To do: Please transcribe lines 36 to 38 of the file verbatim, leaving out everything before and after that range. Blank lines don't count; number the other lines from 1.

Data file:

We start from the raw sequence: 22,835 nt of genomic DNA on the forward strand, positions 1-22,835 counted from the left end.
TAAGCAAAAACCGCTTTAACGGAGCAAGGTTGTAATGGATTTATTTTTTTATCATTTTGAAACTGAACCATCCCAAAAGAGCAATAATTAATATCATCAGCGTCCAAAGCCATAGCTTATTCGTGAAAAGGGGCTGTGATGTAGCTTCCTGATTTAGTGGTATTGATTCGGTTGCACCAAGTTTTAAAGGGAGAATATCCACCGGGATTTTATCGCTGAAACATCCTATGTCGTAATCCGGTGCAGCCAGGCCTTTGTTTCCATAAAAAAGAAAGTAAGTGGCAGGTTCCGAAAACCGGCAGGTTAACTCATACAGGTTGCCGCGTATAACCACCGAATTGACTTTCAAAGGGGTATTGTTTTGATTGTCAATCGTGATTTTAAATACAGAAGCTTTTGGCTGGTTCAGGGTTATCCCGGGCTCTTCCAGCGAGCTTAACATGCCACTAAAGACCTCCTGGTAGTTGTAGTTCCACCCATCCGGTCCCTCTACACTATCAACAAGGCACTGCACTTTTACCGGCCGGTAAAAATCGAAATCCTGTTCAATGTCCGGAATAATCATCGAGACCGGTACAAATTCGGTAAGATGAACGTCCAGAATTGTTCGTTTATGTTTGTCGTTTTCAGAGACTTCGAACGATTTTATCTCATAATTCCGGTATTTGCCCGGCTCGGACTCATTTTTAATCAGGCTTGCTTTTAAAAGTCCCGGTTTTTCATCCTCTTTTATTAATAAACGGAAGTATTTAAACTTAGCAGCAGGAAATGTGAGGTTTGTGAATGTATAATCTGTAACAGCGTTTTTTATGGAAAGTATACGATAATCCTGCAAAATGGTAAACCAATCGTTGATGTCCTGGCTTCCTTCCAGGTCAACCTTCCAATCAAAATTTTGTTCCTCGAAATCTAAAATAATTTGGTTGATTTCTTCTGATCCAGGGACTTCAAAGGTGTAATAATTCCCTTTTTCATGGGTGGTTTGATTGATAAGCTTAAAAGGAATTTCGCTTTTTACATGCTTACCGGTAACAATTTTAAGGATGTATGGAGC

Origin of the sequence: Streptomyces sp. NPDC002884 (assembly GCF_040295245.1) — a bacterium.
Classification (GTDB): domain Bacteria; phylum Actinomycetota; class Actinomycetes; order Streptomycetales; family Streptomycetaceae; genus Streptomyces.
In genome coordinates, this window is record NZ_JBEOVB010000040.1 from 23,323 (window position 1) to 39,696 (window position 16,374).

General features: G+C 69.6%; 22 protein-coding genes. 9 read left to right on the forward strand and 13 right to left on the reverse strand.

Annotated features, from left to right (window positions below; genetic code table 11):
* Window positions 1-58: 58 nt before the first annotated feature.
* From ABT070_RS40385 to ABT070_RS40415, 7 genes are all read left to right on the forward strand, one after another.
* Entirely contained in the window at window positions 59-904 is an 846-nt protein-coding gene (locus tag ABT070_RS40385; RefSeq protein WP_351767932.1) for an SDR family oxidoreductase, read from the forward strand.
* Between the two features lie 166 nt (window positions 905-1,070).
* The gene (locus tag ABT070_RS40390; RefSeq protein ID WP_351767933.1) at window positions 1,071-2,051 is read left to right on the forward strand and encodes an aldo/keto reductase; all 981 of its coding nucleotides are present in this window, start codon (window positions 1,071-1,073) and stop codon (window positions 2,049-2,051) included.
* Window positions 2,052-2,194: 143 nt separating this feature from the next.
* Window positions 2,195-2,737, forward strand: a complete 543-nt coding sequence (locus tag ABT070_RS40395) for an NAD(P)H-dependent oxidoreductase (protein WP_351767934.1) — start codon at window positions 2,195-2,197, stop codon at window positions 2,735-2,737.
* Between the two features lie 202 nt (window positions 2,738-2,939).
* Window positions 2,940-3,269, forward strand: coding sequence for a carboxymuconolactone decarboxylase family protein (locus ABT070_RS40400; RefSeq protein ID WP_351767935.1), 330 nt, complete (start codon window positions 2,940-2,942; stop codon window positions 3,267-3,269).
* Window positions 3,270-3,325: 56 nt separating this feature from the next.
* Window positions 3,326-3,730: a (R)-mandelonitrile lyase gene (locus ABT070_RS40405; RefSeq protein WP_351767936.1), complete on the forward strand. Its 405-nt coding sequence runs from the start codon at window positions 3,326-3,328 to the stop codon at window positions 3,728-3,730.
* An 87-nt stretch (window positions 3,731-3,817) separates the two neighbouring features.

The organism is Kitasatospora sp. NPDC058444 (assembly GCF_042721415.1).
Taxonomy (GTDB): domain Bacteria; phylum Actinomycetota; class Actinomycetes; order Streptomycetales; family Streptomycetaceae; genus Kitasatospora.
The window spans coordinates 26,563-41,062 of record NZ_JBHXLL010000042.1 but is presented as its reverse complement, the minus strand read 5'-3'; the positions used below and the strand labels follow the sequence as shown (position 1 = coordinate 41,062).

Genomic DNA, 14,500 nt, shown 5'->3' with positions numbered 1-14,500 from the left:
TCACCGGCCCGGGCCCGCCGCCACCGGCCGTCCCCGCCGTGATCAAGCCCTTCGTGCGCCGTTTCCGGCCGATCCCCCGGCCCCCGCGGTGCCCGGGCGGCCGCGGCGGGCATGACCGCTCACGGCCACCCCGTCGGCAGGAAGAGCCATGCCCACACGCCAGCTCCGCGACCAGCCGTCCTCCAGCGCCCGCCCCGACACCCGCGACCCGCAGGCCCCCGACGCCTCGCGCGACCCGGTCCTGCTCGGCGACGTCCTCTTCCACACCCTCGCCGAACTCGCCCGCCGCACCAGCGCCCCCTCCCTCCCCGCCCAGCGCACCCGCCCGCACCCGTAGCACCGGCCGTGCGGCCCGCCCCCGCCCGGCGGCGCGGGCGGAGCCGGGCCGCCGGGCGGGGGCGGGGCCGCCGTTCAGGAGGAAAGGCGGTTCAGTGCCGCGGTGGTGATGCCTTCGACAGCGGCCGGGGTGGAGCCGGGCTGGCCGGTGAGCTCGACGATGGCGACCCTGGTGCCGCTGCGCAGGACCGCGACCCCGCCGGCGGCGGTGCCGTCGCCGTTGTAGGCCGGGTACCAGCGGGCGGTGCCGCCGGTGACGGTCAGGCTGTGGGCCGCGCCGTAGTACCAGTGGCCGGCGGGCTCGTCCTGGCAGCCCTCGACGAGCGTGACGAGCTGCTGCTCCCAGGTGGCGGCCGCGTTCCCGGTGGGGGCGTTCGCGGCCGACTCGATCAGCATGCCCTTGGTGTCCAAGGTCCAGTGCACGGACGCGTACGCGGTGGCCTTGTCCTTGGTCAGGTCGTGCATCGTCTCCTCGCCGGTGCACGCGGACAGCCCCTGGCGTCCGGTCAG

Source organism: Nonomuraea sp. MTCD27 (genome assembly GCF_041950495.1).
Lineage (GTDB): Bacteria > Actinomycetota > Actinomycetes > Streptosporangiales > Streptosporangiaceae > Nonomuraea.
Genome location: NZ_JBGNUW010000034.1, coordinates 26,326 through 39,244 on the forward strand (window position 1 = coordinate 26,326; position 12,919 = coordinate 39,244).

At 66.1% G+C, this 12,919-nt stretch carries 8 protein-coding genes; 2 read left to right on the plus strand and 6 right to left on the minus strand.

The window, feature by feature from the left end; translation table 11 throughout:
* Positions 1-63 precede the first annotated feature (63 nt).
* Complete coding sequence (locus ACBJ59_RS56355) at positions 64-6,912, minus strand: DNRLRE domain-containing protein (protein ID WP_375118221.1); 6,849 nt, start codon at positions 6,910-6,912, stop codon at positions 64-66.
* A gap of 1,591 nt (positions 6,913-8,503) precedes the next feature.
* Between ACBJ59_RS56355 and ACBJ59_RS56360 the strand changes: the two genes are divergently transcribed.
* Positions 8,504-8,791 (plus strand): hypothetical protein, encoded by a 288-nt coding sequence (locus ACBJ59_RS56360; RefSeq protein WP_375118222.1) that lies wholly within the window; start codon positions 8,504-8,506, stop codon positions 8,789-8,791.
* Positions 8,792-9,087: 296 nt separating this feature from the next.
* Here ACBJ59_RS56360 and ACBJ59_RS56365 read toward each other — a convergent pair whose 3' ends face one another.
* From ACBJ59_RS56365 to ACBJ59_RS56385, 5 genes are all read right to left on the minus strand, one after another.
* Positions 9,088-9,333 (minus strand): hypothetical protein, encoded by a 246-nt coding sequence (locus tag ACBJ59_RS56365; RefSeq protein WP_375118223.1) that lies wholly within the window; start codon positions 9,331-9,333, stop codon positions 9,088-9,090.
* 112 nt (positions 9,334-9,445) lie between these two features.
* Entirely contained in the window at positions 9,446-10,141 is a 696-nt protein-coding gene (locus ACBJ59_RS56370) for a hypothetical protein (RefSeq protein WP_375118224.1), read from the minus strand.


* Here ACBJ59_RS56360 and ACBJ59_RS56365 read toward each other — a convergent pair whose 3' ends face one another.
* From ACBJ59_RS56365 to ACBJ59_RS56385, 5 genes are all read right to left on the minus strand, one after another.
* Positions 9,088-9,333 (minus strand): hypothetical protein, encoded by a 246-nt coding sequence (locus tag ACBJ59_RS56365; RefSeq protein WP_375118223.1) that lies wholly within the window; start codon positions 9,331-9,333, stop codon positions 9,088-9,090.